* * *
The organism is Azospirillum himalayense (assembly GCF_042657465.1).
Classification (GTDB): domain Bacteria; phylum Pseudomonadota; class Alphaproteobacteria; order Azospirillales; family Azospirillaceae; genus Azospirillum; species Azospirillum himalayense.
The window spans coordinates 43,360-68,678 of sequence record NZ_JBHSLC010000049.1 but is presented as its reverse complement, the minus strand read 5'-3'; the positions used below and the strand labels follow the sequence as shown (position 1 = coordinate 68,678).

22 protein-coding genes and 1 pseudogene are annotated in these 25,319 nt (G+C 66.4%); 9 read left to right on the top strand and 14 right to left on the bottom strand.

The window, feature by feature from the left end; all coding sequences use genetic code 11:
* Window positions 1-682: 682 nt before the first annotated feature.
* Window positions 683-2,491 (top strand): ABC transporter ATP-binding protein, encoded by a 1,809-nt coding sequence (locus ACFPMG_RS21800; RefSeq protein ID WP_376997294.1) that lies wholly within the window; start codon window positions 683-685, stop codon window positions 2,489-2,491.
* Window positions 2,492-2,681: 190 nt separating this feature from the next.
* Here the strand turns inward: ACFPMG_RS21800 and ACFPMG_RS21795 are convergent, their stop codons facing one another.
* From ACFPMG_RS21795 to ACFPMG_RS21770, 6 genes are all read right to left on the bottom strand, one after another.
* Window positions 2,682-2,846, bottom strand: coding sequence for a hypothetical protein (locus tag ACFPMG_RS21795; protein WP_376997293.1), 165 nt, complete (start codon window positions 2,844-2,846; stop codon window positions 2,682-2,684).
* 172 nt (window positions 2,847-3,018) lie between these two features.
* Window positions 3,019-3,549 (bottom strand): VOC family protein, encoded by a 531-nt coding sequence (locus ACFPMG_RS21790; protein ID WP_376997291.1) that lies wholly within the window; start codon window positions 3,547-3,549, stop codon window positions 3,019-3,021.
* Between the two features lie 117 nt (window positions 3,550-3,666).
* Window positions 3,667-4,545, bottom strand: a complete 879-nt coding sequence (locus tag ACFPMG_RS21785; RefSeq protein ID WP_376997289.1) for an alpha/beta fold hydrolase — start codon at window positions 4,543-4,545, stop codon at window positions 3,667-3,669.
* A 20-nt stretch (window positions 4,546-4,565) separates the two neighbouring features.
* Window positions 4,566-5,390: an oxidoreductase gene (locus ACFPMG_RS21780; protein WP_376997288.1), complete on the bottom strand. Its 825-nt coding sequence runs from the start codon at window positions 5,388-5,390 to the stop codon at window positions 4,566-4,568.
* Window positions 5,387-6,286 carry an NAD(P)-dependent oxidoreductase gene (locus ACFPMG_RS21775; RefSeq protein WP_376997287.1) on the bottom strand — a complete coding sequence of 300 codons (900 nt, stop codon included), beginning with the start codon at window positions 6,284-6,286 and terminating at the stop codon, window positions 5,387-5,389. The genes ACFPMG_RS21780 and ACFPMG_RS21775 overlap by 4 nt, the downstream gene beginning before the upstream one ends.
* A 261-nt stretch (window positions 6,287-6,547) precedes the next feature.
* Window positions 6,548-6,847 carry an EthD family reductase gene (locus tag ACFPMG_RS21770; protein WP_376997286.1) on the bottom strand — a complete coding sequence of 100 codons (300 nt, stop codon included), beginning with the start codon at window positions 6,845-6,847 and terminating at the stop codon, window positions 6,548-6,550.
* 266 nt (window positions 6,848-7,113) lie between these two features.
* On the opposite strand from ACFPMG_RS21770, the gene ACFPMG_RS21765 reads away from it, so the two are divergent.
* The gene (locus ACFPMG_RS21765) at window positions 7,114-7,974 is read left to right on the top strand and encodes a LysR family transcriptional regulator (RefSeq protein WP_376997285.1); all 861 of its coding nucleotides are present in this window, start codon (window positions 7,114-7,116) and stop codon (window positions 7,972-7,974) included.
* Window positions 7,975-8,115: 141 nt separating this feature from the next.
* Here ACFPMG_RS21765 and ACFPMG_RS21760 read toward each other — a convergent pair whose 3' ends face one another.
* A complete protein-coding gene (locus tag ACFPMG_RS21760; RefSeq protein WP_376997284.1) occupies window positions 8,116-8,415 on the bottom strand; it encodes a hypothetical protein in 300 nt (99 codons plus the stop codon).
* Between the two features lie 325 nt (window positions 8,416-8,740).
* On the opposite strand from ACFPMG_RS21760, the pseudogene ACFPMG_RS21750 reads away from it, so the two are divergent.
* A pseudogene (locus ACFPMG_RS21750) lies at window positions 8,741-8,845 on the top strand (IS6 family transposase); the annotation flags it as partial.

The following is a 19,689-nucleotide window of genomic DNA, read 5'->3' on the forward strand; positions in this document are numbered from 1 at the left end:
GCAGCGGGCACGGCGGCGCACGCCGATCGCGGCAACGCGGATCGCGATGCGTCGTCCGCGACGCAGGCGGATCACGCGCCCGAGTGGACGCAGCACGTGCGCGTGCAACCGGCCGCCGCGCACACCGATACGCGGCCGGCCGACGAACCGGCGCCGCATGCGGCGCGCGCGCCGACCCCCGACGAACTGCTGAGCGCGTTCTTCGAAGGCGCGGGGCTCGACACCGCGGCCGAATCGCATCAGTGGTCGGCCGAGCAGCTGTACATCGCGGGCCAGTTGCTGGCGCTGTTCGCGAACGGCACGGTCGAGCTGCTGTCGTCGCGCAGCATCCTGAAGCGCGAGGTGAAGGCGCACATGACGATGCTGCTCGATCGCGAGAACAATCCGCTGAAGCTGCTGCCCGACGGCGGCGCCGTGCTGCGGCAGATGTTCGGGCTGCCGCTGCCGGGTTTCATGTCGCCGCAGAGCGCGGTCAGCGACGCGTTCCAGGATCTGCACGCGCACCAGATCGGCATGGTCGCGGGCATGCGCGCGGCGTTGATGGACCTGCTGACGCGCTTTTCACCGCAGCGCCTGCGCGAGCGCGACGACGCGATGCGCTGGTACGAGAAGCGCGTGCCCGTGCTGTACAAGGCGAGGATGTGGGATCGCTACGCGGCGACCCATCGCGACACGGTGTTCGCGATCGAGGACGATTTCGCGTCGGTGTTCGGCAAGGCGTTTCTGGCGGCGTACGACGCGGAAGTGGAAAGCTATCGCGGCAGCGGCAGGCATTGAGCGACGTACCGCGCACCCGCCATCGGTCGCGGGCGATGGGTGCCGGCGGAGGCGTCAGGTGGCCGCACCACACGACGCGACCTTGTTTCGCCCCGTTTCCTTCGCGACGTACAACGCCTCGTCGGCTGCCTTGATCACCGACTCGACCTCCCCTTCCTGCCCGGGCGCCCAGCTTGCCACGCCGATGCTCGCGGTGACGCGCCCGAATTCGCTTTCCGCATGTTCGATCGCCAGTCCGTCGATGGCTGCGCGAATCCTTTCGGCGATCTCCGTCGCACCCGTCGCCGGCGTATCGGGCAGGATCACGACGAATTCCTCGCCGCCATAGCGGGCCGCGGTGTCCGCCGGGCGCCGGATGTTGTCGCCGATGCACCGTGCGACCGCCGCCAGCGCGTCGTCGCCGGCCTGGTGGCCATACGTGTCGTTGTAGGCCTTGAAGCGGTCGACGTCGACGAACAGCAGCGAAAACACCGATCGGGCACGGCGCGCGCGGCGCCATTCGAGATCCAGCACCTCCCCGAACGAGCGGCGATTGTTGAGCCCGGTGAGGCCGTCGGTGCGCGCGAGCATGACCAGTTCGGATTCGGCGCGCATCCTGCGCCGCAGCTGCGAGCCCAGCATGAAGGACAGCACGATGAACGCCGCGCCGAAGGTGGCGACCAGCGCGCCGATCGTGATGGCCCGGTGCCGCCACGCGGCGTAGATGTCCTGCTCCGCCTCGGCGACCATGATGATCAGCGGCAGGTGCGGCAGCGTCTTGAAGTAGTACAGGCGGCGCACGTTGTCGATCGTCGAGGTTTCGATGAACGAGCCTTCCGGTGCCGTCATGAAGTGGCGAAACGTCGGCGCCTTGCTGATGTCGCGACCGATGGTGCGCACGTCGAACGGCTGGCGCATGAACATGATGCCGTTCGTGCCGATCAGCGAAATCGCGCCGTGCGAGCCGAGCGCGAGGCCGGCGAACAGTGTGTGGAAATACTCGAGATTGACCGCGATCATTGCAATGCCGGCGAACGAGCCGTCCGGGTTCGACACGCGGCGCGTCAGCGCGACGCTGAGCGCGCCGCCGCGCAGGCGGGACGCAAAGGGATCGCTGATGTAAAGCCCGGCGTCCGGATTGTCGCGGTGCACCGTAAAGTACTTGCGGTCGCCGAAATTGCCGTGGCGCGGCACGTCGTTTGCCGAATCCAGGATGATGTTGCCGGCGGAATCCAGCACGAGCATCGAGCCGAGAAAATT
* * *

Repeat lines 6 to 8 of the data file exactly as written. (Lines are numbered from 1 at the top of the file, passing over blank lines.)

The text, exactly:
* Window positions 1-682: 682 nt before the first annotated feature.
* Window positions 683-2,491 (top strand): ABC transporter ATP-binding protein, encoded by a 1,809-nt coding sequence (locus ACFPMG_RS21800; RefSeq protein ID WP_376997294.1) that lies wholly within the window; start codon window positions 683-685, stop codon window positions 2,489-2,491.
* Window positions 2,492-2,681: 190 nt separating this feature from the next.